NCLR Condemns Governor Abbott’s “Show Me Your Papers” Law
S.B.4 is license to discriminate, puts over 40 percent of Texans at risk of racial profiling
May 8, 2017
Last night, without notice and in an apparent effort to avoid the rising tide of protests, Texas Governor Greg Abbott signed Senate Bill 4 into law, an unnecessary, unworkable, and dangerous piece of legislation. This new law, opposed by a host of police chiefs from all over Texas, calls on law enforcement to inquire about immigration status in traffic stops and other interactions, allows police officers to question children about immigration status, and mandates fines and jail time for elected officials and law enforcement who fail to comply with the discriminatory law, even though it may make them complicit in violating constitutional safeguards. S.B.4 is scheduled to go into effect in September.
“The governor’s action is reckless and irresponsible. S.B.4 represents a false promise to those looking for real solutions on immigration. Rather than solving anything, this deeply troubling and unconstitutional legislation will jeopardize the civil rights of millions of Texans, nearly half of whom are Hispanic, and undermine public safety in communities across the state,” stated NCLR (National Council of La Raza) President and CEO Janet Murguía.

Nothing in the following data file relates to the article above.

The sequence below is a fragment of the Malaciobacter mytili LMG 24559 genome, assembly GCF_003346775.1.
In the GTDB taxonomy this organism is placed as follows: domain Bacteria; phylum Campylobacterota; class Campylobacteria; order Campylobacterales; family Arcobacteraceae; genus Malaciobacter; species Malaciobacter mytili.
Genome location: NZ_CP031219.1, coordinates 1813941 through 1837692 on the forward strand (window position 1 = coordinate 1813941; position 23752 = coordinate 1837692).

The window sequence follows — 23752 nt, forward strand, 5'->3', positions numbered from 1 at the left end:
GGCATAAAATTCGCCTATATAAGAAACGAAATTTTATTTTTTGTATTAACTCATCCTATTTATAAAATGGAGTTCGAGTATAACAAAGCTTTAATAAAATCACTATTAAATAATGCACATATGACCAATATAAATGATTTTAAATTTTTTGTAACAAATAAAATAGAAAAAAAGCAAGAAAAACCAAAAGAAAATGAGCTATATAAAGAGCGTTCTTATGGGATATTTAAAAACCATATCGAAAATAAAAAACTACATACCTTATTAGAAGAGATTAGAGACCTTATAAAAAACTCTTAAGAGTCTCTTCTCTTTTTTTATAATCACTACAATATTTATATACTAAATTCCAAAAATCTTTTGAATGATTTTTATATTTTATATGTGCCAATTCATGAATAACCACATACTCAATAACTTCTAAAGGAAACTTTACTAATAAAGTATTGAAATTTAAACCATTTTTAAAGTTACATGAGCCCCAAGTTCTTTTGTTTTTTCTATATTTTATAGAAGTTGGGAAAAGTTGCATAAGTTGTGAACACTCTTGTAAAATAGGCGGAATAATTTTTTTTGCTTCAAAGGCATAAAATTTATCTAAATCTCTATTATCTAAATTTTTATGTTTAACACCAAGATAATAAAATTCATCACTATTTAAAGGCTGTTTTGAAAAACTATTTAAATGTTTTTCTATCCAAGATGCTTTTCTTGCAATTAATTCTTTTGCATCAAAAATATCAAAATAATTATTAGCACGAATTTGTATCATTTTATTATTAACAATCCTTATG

S.B.4 is the spiritual descendant of similar bills that were passed in Arizona, Alabama and other states over the last decade, all of which were overturned in the courts. It will require Texas taxpayers to bear the burden of years of litigation.
“The Arizona example shows that anyone who appears ‘foreign’ will be subject to racial profiling, but we are now talking about the second-largest state Hispanic population in the country—11 million Texans—at risk of having their basic rights violated on any given day,” Murguía continued.
“As an organization that works to protect and defend America’s Latino community and uphold the core values of this nation, we condemn this new law and others like it, and the bigotry and intolerance they represent. We intend to continue raising our voices, organizing our communities, and holding elected officials accountable,” Murguía concluded.
NCLR—the largest national Hispanic civil rights and advocacy organization in the United States—works to build a stronger America by creating opportunities for Latinos. For more information on NCLR, please visit www.nclr.org or follow along on Facebook and Twitter.